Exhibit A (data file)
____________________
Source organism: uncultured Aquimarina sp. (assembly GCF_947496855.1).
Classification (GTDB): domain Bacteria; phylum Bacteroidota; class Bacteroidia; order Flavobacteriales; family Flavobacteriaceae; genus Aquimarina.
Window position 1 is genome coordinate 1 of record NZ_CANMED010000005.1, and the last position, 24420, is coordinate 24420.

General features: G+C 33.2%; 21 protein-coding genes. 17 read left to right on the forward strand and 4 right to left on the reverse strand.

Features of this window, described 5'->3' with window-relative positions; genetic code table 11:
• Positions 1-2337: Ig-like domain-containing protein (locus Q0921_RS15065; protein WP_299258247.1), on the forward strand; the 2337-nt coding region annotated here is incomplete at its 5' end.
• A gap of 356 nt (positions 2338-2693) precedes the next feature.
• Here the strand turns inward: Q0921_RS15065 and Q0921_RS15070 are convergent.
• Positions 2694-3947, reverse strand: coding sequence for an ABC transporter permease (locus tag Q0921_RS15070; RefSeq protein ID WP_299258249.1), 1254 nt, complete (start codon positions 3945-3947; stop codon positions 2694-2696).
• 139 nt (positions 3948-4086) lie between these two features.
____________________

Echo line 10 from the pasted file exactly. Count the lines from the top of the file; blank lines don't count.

• 139 nt (positions 3948-4086) lie between these two features.